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Africans Indifferent to Bono-O’Neill Visit

Africans are giving mixed reviews of the visit to Africa by Treasury Secretary Paul O'Neill and rock star Bono, of the Irish rock band U2. The visit is prompting new reflections on the image that many Africans have of the United States.

The Bush administration recently pledged to increase aid to Africa by up to $5 billion. The aim of Secretary O'Neill's visit is to give the United States a better sense of where and how some of that aid would be better spent.

The 11-day, four-nation tour began last week in the west African nation of Ghana. The itinerary through Ghana, South Africa, Uganda and Ethiopia, includes visits to markets, AIDS project facilities and private industries where donor money has been put to use.

Except for the countries where Mr. O'Neill and Bono are stopping, news of their visit has drawn little public attention, hardly appearing in newspapers in French-speaking nations.

Bono has been an outspoken advocate in the fight against poverty and AIDS. Secretary O'Neill said he invited the Irish rock singer to join him on this trip to provide insight on the issues. U.S. officials also hoped that the presence of Bono, who is 42 years old, would appeal to young people in Africa.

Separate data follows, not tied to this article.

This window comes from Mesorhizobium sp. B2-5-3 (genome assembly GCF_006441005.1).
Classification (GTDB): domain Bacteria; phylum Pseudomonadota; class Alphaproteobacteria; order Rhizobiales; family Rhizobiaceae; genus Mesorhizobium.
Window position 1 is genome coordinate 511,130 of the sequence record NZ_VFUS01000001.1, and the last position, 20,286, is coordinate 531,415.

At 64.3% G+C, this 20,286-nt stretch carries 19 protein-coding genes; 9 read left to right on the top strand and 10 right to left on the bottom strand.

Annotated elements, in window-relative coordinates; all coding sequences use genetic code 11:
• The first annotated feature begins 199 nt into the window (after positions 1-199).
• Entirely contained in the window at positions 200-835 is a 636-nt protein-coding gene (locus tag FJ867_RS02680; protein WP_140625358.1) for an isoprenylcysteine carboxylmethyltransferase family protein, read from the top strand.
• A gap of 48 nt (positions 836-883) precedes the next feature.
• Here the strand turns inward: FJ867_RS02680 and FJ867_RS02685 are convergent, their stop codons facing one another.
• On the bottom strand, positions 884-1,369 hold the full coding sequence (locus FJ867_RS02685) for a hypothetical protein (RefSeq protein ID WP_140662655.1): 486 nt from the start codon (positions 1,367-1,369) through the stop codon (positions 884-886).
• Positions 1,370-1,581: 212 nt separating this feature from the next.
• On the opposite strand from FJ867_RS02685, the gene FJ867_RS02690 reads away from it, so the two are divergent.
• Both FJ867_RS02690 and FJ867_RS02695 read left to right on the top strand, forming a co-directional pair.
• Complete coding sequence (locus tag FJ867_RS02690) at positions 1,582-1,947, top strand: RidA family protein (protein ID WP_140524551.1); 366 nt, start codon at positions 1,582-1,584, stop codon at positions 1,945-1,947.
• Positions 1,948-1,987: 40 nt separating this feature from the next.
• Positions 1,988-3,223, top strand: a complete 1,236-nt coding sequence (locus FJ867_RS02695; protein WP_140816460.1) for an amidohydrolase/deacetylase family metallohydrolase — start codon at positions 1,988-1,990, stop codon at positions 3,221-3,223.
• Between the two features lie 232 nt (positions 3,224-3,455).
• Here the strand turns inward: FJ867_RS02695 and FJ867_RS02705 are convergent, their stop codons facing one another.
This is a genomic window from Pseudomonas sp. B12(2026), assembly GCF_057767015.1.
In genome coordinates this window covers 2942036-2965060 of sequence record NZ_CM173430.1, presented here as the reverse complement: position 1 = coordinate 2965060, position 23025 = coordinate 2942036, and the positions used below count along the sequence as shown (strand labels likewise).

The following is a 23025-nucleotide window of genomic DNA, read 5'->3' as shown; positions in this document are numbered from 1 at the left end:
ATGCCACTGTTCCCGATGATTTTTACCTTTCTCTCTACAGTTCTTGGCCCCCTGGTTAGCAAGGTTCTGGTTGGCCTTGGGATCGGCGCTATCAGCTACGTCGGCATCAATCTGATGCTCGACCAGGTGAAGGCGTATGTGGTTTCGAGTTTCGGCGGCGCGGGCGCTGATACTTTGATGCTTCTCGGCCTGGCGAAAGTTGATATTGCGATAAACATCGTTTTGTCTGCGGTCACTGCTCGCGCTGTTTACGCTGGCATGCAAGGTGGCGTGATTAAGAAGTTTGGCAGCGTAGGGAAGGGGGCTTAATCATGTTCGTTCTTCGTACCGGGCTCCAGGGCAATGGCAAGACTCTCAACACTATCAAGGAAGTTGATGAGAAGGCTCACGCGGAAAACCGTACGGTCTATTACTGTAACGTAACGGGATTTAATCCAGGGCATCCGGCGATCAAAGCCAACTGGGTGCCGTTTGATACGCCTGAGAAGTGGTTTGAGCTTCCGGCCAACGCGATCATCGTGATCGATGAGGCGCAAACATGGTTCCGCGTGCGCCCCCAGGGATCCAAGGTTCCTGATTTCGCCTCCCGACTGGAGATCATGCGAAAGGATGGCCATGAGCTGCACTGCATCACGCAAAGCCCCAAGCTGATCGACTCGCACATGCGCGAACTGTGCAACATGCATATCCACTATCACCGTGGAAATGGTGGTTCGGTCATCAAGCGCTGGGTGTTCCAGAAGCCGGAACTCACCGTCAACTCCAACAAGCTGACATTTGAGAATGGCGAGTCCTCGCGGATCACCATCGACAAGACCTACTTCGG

But few Africans are fans of U2. It is African pop music that rules the airwaves. Magazine columnist Samuel Doe Ablordeppey in the Ghanaian capital, Accra, has said many young people had never heard of the Irish rock band or its lead singer before he touched down in Ghana.

"Most people did not know so much about his background. They did not know he was a singer. So, we saw many of the radio stations taking their time, painstakingly trying to brief people about his background. They were interested. They were phoning. People have written letters, commenting on his coming," he said.

This 25-year-old Ghanaian, who asked not to be named, said he was puzzled by what he said was an unlikely duo of the Treasury Secretary and an Irish rock star. "I know and I read it in the paper that he was accompanied by the rock star, but for me, I do not have any interest in rock, so I do not know [what] the main aim [was] of accompanying him to the country," he said.

What has appeared to attract the attention of many people here is the fact that the U.S. government has sent one of its top officials to assess the needs of Africans. The two have received warm welcomes in all nations where they have stopped thus far.

Generally, Africans tend to see America as generous well-intentioned, albeit much less engaged in Africa than other rich nations of the world. According to the Organization for Economic Cooperation and Development, the United States ranks third behind France and Germany in the amount of aid it provides to sub-Saharan Africa. Some think the United States should be helping more.

Secretary O'Neill brought with him a sharp message that all U.S. aid should be accounted for, and that tangible results, such as visible improvements in the standard of living, need to be produced. Mr. O'Neill, who is a former corporate executive, has also insisted that aid should take the form of careful investment and trade incentives rather than direct handouts.